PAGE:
13 January 2010

CN - Google: A new approach to China

(Official Google Blog)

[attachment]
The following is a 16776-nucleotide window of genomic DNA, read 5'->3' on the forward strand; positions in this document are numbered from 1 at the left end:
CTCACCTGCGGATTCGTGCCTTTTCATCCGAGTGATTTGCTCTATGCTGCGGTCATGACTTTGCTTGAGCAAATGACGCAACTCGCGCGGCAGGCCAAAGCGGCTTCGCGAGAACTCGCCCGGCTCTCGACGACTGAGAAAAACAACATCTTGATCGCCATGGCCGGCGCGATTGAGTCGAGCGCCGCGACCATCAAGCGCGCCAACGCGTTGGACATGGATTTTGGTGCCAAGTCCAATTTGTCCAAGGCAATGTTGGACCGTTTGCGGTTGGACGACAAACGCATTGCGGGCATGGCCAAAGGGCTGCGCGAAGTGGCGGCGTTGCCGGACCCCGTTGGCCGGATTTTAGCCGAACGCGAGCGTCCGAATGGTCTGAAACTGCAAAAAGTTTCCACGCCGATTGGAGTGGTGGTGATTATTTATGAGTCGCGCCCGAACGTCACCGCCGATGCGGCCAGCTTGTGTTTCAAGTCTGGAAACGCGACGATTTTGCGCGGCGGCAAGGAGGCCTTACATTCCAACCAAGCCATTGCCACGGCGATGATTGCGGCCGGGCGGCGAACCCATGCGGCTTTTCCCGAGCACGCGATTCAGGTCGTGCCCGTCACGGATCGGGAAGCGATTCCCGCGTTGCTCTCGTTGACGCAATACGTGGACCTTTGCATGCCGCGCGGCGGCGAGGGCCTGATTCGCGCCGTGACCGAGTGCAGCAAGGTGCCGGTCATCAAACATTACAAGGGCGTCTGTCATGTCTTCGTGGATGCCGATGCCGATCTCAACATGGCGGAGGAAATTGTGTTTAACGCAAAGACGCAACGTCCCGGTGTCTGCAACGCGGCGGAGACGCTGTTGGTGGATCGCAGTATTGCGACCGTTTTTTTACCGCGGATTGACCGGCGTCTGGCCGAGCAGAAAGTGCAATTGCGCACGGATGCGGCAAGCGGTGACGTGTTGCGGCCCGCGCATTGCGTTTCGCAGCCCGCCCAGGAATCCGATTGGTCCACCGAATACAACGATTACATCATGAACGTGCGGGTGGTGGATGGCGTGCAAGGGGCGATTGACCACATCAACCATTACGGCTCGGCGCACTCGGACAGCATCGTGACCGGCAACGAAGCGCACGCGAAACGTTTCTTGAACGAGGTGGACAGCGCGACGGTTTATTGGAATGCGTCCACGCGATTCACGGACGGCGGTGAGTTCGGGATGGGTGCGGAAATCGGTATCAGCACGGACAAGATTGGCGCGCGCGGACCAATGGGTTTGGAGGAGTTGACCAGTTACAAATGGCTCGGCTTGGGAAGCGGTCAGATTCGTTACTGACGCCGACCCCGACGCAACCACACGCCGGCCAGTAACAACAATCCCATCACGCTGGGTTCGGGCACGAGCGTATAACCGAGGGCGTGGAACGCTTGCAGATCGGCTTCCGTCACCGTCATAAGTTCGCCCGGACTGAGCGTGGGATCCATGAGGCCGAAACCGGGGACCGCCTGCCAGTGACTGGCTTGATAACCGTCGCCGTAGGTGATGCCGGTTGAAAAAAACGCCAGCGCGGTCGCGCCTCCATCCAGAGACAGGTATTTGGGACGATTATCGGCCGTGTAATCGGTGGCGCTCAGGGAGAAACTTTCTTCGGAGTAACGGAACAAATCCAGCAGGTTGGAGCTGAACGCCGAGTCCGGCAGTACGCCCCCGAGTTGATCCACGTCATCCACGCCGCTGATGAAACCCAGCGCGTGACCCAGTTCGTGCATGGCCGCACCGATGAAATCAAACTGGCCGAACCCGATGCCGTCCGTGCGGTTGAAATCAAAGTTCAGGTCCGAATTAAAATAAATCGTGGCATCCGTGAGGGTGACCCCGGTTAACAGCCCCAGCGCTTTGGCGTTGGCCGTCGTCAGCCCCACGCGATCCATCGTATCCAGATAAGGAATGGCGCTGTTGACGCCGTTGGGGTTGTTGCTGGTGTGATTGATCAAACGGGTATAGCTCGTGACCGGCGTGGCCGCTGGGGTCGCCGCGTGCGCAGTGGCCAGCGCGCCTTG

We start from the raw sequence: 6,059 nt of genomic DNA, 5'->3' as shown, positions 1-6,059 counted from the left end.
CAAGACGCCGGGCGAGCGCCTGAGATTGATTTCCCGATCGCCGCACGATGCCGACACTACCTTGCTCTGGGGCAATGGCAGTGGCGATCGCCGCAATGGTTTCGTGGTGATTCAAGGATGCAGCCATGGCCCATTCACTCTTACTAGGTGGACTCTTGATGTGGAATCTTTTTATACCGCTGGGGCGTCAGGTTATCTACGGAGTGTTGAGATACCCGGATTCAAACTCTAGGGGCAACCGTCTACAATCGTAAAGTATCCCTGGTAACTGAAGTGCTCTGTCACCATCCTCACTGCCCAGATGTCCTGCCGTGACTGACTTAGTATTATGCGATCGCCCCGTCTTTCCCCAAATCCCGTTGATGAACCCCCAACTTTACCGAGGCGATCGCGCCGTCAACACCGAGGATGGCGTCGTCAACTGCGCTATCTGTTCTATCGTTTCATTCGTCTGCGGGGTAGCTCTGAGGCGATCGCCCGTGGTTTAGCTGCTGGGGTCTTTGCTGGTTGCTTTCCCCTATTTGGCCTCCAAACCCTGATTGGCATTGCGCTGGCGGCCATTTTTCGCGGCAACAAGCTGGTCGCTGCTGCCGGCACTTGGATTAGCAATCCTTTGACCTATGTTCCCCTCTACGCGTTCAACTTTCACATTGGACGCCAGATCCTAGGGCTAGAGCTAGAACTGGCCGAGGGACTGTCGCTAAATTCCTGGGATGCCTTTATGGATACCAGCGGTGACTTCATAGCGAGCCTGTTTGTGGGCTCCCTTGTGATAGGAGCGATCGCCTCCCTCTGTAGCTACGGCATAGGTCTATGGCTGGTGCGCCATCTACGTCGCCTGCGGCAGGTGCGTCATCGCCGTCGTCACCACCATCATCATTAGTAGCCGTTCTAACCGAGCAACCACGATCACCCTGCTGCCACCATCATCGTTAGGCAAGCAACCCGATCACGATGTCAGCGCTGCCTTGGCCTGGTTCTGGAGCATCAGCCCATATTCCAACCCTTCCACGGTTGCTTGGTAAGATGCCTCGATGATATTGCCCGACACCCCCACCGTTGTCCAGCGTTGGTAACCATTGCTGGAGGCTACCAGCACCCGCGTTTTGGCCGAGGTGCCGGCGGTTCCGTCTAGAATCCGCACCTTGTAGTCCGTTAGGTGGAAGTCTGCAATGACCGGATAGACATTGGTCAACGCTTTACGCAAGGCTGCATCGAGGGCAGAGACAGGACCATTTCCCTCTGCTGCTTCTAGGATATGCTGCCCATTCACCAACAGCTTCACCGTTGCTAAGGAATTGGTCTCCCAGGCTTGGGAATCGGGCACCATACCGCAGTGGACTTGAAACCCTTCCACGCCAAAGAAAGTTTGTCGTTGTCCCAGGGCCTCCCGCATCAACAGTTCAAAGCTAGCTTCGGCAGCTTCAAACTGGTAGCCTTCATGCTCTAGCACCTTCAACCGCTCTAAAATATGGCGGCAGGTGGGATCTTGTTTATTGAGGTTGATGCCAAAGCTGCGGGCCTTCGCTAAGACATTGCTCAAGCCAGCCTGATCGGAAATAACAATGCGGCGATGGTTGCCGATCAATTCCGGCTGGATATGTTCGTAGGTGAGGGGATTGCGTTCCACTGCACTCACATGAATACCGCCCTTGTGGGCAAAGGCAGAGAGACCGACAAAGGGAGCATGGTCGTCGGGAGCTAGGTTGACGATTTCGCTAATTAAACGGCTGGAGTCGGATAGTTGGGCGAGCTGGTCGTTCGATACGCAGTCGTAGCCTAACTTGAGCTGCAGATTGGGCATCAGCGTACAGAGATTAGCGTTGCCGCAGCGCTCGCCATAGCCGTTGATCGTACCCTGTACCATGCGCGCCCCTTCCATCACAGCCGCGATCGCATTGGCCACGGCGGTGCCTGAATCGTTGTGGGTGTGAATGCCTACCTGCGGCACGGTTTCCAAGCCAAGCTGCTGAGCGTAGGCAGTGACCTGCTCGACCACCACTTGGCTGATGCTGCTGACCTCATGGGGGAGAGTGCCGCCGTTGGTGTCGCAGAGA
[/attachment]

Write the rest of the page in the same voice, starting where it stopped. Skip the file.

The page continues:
In mid-December, Google detected a highly sophisticated and targeted attack on our corporate infrastructure originating from China. However, it soon became clear that what at first appeared to be solely a security incident was something quite different. First, this attack was not just on Google. Second, we have evidence to suggest that a primary goal of the attackers was accessing the Gmail accounts of Chinese human rights activists. Only two Gmail accounts appear to have been accessed, and that activity was limited to account information, rather than the content of emails themselves. Third, we have discovered that the accounts of dozens of U.S.-, China- and Europe-based Gmail users who are advocates of human rights in China appear to have been routinely accessed by third parties. These accounts have not been accessed through any security breach at Google, but most likely via phishing scams or malware placed on the users' computers. These attacks and the surveillance they have uncovered - combined with the attempts over the past year to further limit free speech on the web - have led us to conclude that we should review the feasibility of our business operations in China. We have decided we are no longer willing to continue censoring our results on Google.cn, and so over the next few weeks we will be discussing with the Chinese government the basis on which we could operate an unfiltered search engine within the law, if at all. We recognize that this may well mean having to shut down Google.cn, and potentially our offices in China.